The short films span a range of topics including the environment, health, women, sport, race, art and politics, featuring protagonists such as an aspiring jockey from the Eastern Cape, a drag artist from Belgium and a group of young photographers who have become passionate about conserving wildlife.
The festival programme will make almost all films free-of-charge to view on virtual platforms from 20–30 August 2020.
Highlights include “Also for Grownups”, directed by Tim Wege and Peter O'Donnghue, which takes a look at South Africa’s exploding animation scene in 2019 – the year Netflix commissioned their first animated original from Africa, Triggerfish’s Mama K’s Team 4. The film foregrounds those who have crafted careers out of drawings and animation in an industry that is still unlocking its potential. The award-winning “Mother's”, directed by Hippolyte Leibovici, has picked up prizes from Festival International Documentaire 2020, the Brussels Art Film Festival 2019 and the International Queer Film Festival Mexico 2019, amongst others. It takes a sultry, evocative look at a young, gay drag artist who has not yet come out about his profession to his mother, which he and his fellow performers refer to as ‘dragging out’.
Conservation issues are highlighted in “Beyond the Fence”, directed by Tessa Barlin, about the uplifting Wild Shots photographic project near the Kruger National Park, which engages disadvantaged youth living nearby in wildlife education and conservation. “From the Frontline”, directed by Emile Fick, focuses on the owner of a conservation farm in the Northern Cape region of South Africa who has developed a new form of rhino reserve with an ‘aggressive conservation’ approach. In “She Breathes Water”, renowned artist Penny Siopis uses an evocative collage of found footage to comment on humans’ destruction of the environment and how difficult it is for ecosystems to recover.
Young boys and men battling harsh circumstances are foregrounded in “Difficult/Dafa Metti”, directed by Tal Amiran, a heart-wrenching portrayal of the hardships faced by Senegalese men who seek a better future in Paris, only to be subject to police brutality, ridicule and, in some cases, deportation to countries which are not their own. “Never Come Fetch Me”, directed by Jessie Ayles, focuses on an adolescent overcome by peer pressure, drugs and gangsterism growing up in Cape Town’s Lavender Hill.
Three films turn the lens on race, but from very different perspectives. Ashleigh da Silva’s "Blend” follows a South African couple – he is Black, she is white – who choose to have a blended wedding as part of a promise they’ve made to honour who they are and their differences. In “Brown Skinned Girl”, directed by Mona-Lisa Msime, a young South African girl struggles to see the beauty in her reflection until she holds her own ‘Brown Skinned Girl AA meetings’ and reintroduces herself to herself. And Busisiwe Matonsi’s “The World of Online Dating” explores online dating in the black community of Cape Town, South Africa.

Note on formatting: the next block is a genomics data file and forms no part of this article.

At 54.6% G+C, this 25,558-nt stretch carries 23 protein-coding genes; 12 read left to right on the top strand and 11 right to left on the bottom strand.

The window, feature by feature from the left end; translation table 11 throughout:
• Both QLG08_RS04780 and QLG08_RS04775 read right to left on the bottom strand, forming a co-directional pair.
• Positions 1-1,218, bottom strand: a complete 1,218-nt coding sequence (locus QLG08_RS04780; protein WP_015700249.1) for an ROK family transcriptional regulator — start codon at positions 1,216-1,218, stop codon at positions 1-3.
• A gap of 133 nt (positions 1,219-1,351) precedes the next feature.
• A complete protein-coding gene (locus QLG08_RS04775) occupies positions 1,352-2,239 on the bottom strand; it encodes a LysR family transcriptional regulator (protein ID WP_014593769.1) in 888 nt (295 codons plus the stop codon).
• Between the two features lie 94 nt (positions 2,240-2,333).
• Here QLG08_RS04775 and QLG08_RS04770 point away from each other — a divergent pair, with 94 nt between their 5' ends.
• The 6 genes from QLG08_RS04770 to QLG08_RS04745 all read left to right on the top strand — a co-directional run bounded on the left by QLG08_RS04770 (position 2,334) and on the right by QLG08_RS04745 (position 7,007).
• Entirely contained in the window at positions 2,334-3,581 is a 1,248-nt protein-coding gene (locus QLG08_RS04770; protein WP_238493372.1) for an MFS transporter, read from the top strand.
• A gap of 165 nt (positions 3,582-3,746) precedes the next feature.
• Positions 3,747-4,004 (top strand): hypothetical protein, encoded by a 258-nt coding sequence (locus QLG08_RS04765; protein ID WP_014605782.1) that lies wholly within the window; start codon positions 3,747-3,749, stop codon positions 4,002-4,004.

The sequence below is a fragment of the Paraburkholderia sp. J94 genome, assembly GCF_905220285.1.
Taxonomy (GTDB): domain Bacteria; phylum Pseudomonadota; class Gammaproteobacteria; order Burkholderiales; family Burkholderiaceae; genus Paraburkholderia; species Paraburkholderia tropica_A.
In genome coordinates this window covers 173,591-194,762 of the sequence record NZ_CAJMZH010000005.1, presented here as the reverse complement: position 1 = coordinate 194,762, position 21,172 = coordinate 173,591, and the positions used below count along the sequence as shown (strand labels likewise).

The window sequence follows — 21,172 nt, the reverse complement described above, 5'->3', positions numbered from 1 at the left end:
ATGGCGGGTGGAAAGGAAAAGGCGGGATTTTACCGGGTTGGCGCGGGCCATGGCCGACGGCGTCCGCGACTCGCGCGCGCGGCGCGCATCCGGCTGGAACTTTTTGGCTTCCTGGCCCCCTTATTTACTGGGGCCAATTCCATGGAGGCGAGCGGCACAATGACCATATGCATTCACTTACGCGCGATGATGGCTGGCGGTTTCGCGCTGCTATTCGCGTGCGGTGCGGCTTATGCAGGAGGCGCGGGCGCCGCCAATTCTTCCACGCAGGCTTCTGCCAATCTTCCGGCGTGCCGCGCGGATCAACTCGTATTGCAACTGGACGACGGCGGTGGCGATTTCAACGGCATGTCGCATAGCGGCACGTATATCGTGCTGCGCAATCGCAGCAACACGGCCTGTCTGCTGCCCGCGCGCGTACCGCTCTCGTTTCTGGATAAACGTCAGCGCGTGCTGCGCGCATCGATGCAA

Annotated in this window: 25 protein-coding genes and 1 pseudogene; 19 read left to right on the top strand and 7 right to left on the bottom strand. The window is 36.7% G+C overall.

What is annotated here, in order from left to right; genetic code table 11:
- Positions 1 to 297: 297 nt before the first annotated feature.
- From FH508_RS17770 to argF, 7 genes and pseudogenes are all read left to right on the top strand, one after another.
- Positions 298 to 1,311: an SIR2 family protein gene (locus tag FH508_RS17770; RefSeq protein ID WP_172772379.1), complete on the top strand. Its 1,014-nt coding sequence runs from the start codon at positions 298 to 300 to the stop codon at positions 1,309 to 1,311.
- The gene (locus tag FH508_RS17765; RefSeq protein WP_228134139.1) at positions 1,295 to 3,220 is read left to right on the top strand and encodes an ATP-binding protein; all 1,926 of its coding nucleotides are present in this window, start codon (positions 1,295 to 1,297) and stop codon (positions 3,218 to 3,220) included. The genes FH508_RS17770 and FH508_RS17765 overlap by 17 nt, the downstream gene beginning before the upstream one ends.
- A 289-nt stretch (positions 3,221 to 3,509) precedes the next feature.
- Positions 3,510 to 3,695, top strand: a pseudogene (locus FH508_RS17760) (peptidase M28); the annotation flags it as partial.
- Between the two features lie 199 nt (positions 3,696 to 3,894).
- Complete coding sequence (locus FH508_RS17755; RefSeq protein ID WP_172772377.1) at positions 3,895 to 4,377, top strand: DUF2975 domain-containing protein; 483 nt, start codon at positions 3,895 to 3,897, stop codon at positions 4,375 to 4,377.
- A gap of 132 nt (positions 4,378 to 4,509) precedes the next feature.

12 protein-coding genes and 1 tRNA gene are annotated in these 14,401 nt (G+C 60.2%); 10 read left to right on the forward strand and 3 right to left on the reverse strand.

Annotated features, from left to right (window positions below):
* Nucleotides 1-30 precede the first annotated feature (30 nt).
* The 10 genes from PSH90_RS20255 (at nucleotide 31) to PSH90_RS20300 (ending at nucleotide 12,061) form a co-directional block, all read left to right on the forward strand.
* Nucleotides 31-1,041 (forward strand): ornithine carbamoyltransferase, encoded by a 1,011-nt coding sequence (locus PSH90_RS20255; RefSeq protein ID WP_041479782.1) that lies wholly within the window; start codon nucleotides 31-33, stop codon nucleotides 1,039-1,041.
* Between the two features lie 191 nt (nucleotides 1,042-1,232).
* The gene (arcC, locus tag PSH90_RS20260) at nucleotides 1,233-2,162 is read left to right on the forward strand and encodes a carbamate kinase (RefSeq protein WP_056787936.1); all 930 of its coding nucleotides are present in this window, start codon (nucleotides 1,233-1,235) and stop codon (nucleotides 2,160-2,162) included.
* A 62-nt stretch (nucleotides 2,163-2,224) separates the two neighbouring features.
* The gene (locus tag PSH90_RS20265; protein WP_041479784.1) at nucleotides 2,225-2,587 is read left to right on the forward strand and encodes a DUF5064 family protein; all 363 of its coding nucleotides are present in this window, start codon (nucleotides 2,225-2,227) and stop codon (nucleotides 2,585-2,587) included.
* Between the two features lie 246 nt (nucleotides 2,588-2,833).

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#EncountersDoc celebrates young filmmakers with an exciting line-up of short films from SA and around the world. Scroll! ⬅️ 1. Raissa Mayana 2. Mona-Lisa Msime 3. Fammouse George Kato 4.Thando Dzilla 5.Sesethu Mconyana 6.Busisiwe Matontsi 7.Eliana Nkembo Watch their films FREE online 20th to 30th August. The short films span a range of topics including the environment, health, women, sport, race, art and politics, featuring protagonists such as an aspirant jockey from the Eastern Cape, a drag queen from Belgium, and a group of young photographers who’ve become passionate about conserving wildlife. @swiss.films @if_southafrica @independentproducers @kayafm95dot9 @saguildofactors @dokfest @electric_south @americanspacesza @sasfed_ @swift_safrica @gauteng_film_commission @nfvfsa @nyda_insta #youth #FemaleFilmmakerFriday #Docishorts
Several films focus on women and women’s issues. “A House”, directed by Fanny Rosell, tells the story of Sweden’s largest and oldest co-living space created for and occupied exclusively by women. It is a safe and unifying space. Tavo Ruiz’s “Portraits of My Mother” is a chilling account by a Mexican mother who was raped as a five-year-old child due to neglect on the part of her mother. The film is a universal story of women who are victims of sexual abuse and an alarming reminder of the dangers facing unattended children. In “Women's Mobile Museum: Portraits of Visual Activism”, directors Cindy Burstein and Anula Shetty create a powerful compendium of stories lived and told by women belonging to the inspirational Women’s Mobile Museum (WMM), a concept developed by iconic South African artist, Zanele Muholi.
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Only two weeks to go until Africa’s number one documentary film festival opens. Watch premieres of the best local & international films from the comfort of home for FREE. #EncountersDoc runs 20th to 30th August 2020 ONLINE. @swiss.films @IF_SouthAfrica @dokfest @gautengfilmcommission @independentproducers @cfmsuct @electric_south @refinery_sa @editorsguildsa
Other highlights include “The Bisho Massacre: Who Pulled the Trigger” by Petunia Mokoena, which gives a chilling account of the 1992 Bisho massacre in South Africa; “Womb Dance” (dir. Ratsheko Mashilo Nthite, SA), a celebration of dance with performers of varying abilities; “The Angel of History” (dir. Eric Esser, Germany), a pensive reflection on Walter Benjamin, the famous German-Jewish philosopher; and “Set Apart” (dir. Dakota Jegels, SA), about a powerlifter who hopes to one day study graphic design.
Get the full programme at encounters.co.za